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NEWS
October 2, 2014
When people don't have enough work, protests and demonstrations happen. And it's a worldwide epidemic with dire consequences. Take a look at the Middle East - throngs of "pro-democracy" youth took to the streets to oppose their country's leaders. Then consider the results - horrendous. America definitely must stay away from this "pro-democracy" effort - our track record so far has been dreadful. Studying the images of the Hong Kong protesters, I'm reminded of our own "Occupy" movement ( "Hong Kong protesters stockpile supplies, fear fresh police advance," Sept.
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NEWS
October 2, 2014
When people don't have enough work, protests and demonstrations happen. And it's a worldwide epidemic with dire consequences. Take a look at the Middle East - throngs of "pro-democracy" youth took to the streets to oppose their country's leaders. Then consider the results - horrendous. America definitely must stay away from this "pro-democracy" effort - our track record so far has been dreadful. Studying the images of the Hong Kong protesters, I'm reminded of our own "Occupy" movement ( "Hong Kong protesters stockpile supplies, fear fresh police advance," Sept.
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BUSINESS
By Jay Hancock, The Baltimore Sun | April 23, 2010
The twin tasks of improving relations between Washington and Beijing and shrinking the enormous U.S. trade deficit to a manageable size depend to a large degree on China importing more American goods and services. That's partly the job of Donald Tong. As Hong Kong's commissioner for economic and trade affairs in the United States, Tong has the task of building trans-Pacific ties and promoting that special Chinese administrative district as a destination for U.S. exports, not just a source of imports.
SPORTS
By Eric Meany, The Baltimore Sun | November 9, 2013
Maryland alumnus Justin Benedik enjoyed a successful trip to the recently completed 12th World Wushu Championships in Malaysia, finishing fourth in compulsory changquan (long fist), 15th in gun shu (staff) and 32nd in dao shu (broadsword) last weekend. It was the first appearance in the world championships for Benedik, 27, who competed despite being hampered by a stress fracture in his sacroiliac joint and a sports hernia. "The competition was a great experience," Benedik said.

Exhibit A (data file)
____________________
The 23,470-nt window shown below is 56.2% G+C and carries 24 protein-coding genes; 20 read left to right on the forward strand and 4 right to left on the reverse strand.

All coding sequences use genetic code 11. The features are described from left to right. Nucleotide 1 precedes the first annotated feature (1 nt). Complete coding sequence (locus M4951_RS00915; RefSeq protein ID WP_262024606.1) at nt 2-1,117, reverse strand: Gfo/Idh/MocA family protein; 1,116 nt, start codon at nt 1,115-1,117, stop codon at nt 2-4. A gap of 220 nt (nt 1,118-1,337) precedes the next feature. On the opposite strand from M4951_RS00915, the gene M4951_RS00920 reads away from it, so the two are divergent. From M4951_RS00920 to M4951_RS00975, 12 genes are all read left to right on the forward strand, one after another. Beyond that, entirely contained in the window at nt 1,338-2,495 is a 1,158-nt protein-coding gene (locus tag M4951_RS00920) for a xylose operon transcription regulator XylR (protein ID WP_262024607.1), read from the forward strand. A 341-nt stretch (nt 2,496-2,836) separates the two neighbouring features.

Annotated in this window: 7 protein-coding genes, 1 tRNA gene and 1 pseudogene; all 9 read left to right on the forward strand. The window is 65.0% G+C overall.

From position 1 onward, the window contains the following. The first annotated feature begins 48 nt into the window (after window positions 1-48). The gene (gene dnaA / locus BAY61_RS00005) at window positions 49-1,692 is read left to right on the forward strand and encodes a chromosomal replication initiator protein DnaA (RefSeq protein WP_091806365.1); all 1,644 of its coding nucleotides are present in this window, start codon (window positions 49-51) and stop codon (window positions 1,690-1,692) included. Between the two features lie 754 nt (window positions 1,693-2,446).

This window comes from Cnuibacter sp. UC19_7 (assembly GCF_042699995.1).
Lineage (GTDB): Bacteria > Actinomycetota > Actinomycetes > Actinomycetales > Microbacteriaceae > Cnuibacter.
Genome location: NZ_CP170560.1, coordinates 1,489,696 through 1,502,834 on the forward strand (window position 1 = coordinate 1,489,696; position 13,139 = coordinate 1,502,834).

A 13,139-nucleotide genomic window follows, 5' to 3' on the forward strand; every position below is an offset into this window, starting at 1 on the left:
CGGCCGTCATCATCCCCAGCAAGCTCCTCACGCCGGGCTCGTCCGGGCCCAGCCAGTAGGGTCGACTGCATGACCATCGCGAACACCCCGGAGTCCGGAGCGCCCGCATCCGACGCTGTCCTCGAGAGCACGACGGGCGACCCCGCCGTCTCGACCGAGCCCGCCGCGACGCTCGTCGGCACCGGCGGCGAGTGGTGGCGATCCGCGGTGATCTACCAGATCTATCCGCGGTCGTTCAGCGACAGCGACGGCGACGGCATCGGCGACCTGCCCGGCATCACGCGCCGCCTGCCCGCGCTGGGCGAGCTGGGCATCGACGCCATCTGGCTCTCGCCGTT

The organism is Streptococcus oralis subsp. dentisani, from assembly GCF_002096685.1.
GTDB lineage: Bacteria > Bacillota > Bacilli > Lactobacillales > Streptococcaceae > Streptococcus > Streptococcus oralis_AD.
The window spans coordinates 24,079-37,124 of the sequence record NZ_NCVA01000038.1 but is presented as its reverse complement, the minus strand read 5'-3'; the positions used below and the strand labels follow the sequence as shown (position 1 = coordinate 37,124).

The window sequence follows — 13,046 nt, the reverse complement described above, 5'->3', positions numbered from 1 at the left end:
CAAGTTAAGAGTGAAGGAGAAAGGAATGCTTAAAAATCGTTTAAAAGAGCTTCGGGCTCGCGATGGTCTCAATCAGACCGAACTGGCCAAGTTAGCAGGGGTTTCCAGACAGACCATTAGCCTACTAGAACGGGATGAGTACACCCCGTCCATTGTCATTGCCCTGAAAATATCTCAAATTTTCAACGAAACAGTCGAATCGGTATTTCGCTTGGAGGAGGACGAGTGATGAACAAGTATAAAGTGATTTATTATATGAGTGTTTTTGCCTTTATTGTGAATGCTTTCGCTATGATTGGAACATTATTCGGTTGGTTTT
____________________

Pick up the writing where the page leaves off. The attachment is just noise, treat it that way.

BUSINESS
February 22, 2013
Hong Kong residents experienced the effects of an earthquake nearby. Meanwhile, the Internet is coldly ignoring Baltimore's lack of an NBA team today, heartlessly blabbing on about the league's just-passed trade deadline. Welcome to your online trends report for Friday, Feb. 22. An earthquake in southern China created an unusual stir in Hong Kong, which usually does not noticeably feel the effect of such tremors. The 4.8-magnitude quake struck about 110 miles north of the city. Relatively nearby, India and Australia were battling out a cricket test, gaining substantial worldwide Twitter attention.
NEWS
September 9, 1994
Hong Kong was a British colony without an elected government in 1984 when Britain agreed in cede it to China in 1997, in return for China's respecting its institutions. Capitalism and personal rights were part of the deal. Democratic reforms promulgated since by the current British governor, Tory politician Chris Patten, were not.So the vote of China's Standing Committee of the National People's Congress -- to disband in 1997 the Hong Kong legislature that will be wholly elected for the first time next year -- does not violate the letter of the 1984 accord.
NEWS
October 4, 2002
SINCE CHINA took back Hong Kong from British colonial rule, the forces eroding its residents' liberties have been less like the typhoons regularly blowing in from the South China Sea and more like the insidious pink-hued clouds of pollution that often envelope the territory's islands, thanks to mainland factories. Along with Singapore, Hong Kong still sits atop various worldwide rankings of relative economic freedoms, but under Chinese rule its economy has become ever more linked to the mainland -- and its political system ever more under Beijing's thumb.
NEWS
September 10, 2003
CHINA'S SURPRISE announcement last week that it is dropping its drive to enact a vaguely worded and much feared set of internal security laws for Hong Kong is very welcome, though with a good dose of caution. On the face of it, the sudden turnabout appears to be a notable victory for oppressed Chinese desires for democracy. But Beijing seldom yields on political control, and so this appears much more of a strategic retreat than a declaration of defeat. Still, this summer's standoff over the proposed changes to Hong Kong's security law has been stirring.
NEWS
December 26, 2005
It is obviously very tempting to celebrate any successful political action by Hong Kong's dedicated corps of democracy activists. And at first glance, the legislative defeat last week of a Beijing-backed package of modest political reforms was a rare victory for the territory's pro-democracy forces. But it might ultimately prove to be a big setback on the path toward their ultimate goal: universal suffrage. The defeated reform package, pushed hard by Beijing, would have doubled the size of the appointed committee that selects Hong Kong's chief executive and enlarged its legislature, only half elected by the public.
BUSINESS